Instruments: piano

Publisher: Self-Produced

Description: Piano Duo cycle has two movements.
The idea of the 'Reflection'(#1) was to express through the music the reflection in many different meanings (inside and outside of us): simply an unclear water reflection, the reflection of dark and light thoughts, something like double (simultaneous) reflection from contrasting acts, etc…
In the second movement 'Antiphon' I used a very attractive idea of a dialogue and a contradistinction, a repetition and an imitation. The antiphon’ method has deep roots in a Greek tragedy, when two choruses gave their permanent comments to the events that happened on the stage. And the scale of the choruses’ emotional reaction was really huge: they were agreed and disagreed, they loved and hated, frightened and bowed, sometimes they even tried to talk down each other…

Duo for cello and piano

Year: 2000

Duration (in minutes): 18'39; 30

Difficulty: High (professional)

Category: small chamber ensembles - 2 to 4 players, solo instrument with piano, solo string with piano

Instruments: any string, cello

Publisher: Self-Produced

Description: “Duo” for cello and piano was premiered by the New York Philharmonic cellist Evangeline Benedetti and myself at the piano, then was played by the cellist Christophor Miroshnikov. It has two movements and lasts 18’30. 'Lullaby' was written as a ballad consisting of two alternating, contrasting musical images.
A reworked Gregorian chant is the basis of 'Soliloquy'. The theme, based on the variation mode of development, undergoes a constant transformation: from a passionate monologue to a sharpening scherzo, from an original Perpetuum mobile to a polyphonic climax, where the theme is heard directly from the piano and in a retrograde inversion from the cello, etc.

Solitude

Year: 1998

Duration (in minutes): 6'39;

Difficulty: High (professional)

Category: solo instrument other than piano, solo woodwind instrument

Instruments: any woodwind, flute

Publisher: Self-Produced

Description: 'Solitude' has three movements that reflects the mood of solitude. It was premiered by the Met orchestra flutist Stefan Hoskuldsson.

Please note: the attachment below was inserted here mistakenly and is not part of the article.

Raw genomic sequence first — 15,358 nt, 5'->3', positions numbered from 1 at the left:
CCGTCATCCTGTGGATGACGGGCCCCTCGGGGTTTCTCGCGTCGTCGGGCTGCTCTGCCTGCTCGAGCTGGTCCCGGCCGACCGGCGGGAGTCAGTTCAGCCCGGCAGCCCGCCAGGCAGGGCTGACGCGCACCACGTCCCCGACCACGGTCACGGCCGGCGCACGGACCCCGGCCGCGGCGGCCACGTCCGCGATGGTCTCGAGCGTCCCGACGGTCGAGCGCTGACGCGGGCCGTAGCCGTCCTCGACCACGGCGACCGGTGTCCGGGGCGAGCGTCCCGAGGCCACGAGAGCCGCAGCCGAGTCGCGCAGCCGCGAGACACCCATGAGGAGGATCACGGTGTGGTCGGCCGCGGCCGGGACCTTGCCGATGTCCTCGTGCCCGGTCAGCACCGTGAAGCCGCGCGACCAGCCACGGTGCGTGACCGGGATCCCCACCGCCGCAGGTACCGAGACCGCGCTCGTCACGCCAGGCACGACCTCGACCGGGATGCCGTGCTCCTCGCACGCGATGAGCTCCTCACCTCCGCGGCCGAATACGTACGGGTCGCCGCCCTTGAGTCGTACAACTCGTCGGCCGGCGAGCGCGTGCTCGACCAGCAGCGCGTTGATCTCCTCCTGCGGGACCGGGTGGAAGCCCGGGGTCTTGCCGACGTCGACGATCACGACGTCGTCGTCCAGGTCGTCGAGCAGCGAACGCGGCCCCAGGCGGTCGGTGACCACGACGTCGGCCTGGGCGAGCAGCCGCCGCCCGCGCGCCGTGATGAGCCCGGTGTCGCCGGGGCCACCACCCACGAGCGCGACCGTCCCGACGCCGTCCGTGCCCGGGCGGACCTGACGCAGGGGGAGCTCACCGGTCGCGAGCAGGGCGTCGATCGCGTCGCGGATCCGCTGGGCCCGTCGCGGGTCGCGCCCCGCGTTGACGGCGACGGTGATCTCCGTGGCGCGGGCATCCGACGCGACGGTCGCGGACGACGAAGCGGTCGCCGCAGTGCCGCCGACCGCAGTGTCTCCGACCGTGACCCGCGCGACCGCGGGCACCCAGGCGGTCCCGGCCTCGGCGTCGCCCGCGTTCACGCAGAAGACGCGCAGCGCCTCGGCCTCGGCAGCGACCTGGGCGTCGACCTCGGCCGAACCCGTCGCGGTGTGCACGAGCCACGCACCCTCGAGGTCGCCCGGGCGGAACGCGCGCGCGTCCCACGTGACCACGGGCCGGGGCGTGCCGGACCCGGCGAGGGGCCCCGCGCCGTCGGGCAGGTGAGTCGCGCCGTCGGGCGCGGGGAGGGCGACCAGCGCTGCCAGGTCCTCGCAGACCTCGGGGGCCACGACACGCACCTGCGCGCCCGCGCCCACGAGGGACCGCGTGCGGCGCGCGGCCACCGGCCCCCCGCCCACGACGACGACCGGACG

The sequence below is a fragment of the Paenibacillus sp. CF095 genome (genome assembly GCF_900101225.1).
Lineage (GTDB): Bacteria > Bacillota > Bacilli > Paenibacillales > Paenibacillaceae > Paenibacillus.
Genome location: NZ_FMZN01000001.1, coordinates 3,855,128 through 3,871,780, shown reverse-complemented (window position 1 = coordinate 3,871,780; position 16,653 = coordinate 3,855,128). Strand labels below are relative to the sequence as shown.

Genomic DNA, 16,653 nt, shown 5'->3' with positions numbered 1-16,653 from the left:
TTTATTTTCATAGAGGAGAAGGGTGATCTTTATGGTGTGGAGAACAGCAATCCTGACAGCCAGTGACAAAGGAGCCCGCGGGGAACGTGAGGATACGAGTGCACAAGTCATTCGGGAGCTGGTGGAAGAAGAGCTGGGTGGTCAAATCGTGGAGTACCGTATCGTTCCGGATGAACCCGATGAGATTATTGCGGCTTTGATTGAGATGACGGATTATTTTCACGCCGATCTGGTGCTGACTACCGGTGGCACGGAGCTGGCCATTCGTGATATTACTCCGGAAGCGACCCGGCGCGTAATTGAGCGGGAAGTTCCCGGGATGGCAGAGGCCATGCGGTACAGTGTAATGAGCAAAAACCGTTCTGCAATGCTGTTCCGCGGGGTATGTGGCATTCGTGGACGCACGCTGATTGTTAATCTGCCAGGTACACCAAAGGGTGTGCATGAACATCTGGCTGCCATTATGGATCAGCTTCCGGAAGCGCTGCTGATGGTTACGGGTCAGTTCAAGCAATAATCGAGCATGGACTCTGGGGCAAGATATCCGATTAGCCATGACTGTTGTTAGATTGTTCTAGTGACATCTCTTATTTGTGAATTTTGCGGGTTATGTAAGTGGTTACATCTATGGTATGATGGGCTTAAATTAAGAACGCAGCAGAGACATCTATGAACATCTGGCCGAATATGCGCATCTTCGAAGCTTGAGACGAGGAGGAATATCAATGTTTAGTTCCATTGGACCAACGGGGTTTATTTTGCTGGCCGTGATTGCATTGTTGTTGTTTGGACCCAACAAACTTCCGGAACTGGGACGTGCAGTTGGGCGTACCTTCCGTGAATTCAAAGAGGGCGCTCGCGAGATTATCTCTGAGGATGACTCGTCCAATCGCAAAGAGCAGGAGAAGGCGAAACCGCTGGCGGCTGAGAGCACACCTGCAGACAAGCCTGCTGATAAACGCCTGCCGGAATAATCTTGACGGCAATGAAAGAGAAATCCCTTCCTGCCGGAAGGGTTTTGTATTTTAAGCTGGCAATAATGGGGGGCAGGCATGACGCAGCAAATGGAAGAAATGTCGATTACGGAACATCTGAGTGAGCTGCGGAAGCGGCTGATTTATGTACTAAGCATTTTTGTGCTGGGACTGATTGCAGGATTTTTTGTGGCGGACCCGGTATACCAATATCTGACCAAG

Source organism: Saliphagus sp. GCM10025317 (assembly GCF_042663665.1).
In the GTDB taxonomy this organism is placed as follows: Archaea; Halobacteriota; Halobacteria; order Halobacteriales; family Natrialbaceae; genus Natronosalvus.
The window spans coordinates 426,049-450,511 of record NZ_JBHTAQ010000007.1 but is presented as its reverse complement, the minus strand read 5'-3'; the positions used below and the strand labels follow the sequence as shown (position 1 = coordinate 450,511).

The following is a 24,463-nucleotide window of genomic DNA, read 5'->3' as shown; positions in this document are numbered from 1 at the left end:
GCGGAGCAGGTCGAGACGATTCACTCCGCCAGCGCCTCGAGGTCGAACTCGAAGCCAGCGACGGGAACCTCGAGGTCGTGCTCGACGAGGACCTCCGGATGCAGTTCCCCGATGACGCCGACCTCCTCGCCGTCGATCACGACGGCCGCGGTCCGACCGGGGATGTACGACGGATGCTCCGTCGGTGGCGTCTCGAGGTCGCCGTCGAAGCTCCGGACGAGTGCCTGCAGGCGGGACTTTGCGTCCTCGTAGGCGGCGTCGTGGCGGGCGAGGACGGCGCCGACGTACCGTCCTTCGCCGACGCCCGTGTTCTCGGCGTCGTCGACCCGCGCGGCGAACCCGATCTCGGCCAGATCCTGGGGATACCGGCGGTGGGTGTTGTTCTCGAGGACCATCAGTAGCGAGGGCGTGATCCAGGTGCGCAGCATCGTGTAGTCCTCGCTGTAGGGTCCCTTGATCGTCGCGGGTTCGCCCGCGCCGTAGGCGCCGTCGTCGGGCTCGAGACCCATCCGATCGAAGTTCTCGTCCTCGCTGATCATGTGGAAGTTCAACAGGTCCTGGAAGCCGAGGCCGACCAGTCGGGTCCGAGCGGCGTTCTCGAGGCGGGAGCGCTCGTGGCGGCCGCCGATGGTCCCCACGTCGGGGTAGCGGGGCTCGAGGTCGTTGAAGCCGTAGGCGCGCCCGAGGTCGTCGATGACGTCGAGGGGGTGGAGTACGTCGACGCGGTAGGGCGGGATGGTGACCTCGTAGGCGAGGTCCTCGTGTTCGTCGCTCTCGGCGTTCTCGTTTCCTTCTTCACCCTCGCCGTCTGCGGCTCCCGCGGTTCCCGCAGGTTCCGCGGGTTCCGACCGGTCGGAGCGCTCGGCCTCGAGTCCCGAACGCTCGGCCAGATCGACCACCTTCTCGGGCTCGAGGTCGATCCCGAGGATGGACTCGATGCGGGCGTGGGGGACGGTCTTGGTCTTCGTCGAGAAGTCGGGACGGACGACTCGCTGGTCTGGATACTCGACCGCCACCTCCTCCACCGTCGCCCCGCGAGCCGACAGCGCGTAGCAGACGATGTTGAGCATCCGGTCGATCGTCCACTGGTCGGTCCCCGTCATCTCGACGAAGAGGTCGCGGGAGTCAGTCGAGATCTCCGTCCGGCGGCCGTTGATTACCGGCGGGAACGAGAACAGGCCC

64 1/2 Piano Trio movement

Year: 1998

Duration (in minutes): 2'39;16

Difficulty: High (professional)

Category: mixed instrument ensemble, mixed instrument trio, piano trio (vln, vc, pno), small chamber ensembles - 2 to 4 players

Instruments: cello, piano, violin

Publisher: Self-Produced

Description: The Piano Trio movement '64 1/2'(based on the Beatles' song "When I Am Sixty Four") is short and jazzy. Always good to have it as an encore.

Trio for soprano, oboe and piano

Year: 1998

Duration (in minutes): 10'39;

Difficulty: High (professional)

Category: small chamber ensembles - 2 to 4 players, solo voice(s) with chamber ensemble, solo voice(s) with solo instruments

Instruments: any voice, any woodwind, oboe, piano

Publisher: Self-Produced

Description: Trio for soprano, oboe & piano has two movements: 'Lyric Meditation' and 'Conversation With Bells'. It was premiered at the Tutti Tutti New Music Festival in Ohio. Both trio movements are mostly monothematic. In the first movement (“Lyric Meditation”), the soprano and oboe parts thematically prolong and add to one another, thus forming a “duo of harmony”. At the same time, the piano part serves as a colorful embellishment – the follow of impressionism appears through use of soft, colorful harmonic spots that envelop the melodic intertwinement of the two instruments.
In the second movement (“Conversation with Bells”), the word “Bo-Bom” in the soprano part represents a bell sound, its tinges drastically differing in character, varying from mystically-secretive to tender and quivering, lamenting to joyously victorious, a heavy, measured toll to uplifting holiday chimes. In the climax, the first movement’s oboe theme is played in whole, surrounded by the escalating bell dialogue of the soprano and piano. The coda brings the feeling of peace and quiet – a clear, calm and pure bell sound dissolving somewhere in the distance.


Pantomimes

Year: 1998

Duration (in minutes): 12'39;09

Difficulty: High (professional)

Category: piano

Publisher: Self-Produced

Description: The piano cycle 'Pantomimes' received its world premiere in Carnegie Hall in 2001 with the pianist Ana Maria Bottazzi. It was also played at the 'New Music North Festival' (Canada) and by the Italian pianist Paolo Vergari.
At its heart are three of history’s most popular figures: Pierrot (Pierrot’s Dreams), Colombine (Colombine’s Fantasy), and Harlequin (Harlequin’s Grimace). Each figure, the invention of the composer’s fantasy, is so intensely felt that it becomes almost visible. A genre expressive of the romantic inclination, the dream is characterisrtic of the entire cycle and is especially appropriate for Pierrot, who is mournful, pessimistic, and generally misunderstood. He passes his time in borderline states between reality and dreams, between disappointment and hope. The motif of the first two measures, which is simple and suggestive of a hurdy-gurdy, sets into motion the variation that, with a descending second, is developed throughout the composition. The variation proceeds through several stages: from a transparent beginning, symbolizing the hero’s submersion in sleep, to a question hanging in the air without an answer; from a yearning to break free from loneliness, to resignation to a lifetime of daydreaming.
At the basis of Colombine’s Fantasy (second movement) are femininity, caprice, and charm. A genuine picture of femininity and fantasies seems to be spun from the short, high-registered inquiring phrases, the free rhythmic flow, and the soft harmonies. In the middle of the work, there arise the elements of the dance-seduction: against an ostinato figure coquettishly spinning incantations appear. A seeming delusion, however, this image, having achieved its apogee, hits up against reality. And then everything turns to the original dreamily contemplative state.